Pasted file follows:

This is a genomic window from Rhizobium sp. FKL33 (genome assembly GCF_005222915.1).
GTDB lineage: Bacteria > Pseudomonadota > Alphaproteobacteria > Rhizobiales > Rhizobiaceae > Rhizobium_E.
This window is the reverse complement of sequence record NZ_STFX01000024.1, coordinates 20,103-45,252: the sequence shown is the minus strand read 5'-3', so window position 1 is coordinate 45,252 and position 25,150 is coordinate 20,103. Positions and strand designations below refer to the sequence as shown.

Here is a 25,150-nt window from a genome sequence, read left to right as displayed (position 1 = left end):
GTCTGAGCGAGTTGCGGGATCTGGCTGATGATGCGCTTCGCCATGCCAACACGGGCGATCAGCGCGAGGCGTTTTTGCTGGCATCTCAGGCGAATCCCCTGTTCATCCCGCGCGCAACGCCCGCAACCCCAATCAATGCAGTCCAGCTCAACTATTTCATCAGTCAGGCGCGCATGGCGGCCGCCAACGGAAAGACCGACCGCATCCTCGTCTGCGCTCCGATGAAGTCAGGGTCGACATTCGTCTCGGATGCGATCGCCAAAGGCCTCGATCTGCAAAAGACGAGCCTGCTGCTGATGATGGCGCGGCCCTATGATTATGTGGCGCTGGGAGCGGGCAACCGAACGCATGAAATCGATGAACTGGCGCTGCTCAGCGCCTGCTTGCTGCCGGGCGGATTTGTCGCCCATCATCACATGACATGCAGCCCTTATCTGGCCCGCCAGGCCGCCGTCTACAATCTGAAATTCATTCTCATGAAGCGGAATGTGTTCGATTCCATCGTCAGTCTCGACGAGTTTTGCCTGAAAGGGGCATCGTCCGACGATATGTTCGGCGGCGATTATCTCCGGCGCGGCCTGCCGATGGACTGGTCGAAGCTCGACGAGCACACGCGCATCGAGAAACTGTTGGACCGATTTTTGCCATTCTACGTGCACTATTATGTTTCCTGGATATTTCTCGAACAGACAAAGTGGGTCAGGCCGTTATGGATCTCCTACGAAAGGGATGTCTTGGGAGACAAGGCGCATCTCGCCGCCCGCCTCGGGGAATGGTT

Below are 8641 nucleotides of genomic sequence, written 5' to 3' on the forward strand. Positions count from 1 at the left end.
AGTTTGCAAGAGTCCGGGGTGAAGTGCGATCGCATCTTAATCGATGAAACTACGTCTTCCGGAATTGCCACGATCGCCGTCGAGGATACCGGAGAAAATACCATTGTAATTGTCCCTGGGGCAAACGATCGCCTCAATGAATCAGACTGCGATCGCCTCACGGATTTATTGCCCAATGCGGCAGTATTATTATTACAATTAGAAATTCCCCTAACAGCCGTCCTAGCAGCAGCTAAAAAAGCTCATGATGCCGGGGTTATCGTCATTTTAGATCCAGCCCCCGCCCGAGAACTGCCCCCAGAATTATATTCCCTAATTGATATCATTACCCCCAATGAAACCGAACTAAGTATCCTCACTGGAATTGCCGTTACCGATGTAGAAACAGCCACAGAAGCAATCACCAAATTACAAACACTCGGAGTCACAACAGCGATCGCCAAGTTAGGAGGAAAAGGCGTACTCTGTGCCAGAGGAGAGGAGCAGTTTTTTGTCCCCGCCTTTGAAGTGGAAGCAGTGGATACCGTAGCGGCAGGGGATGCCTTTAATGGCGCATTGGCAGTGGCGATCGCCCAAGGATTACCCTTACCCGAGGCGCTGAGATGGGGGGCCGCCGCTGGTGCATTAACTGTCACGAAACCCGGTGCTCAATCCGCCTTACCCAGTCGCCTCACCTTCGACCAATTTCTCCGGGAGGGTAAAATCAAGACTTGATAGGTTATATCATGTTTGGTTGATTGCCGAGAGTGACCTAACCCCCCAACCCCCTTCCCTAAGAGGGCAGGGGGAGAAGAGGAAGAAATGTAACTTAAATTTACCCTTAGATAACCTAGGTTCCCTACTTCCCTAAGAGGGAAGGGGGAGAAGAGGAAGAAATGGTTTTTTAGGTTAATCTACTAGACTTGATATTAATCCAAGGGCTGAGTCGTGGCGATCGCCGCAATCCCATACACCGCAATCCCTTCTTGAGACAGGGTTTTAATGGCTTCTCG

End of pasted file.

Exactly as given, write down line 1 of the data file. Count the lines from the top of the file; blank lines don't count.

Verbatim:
This is a genomic window from Rhizobium sp. FKL33 (genome assembly GCF_005222915.1).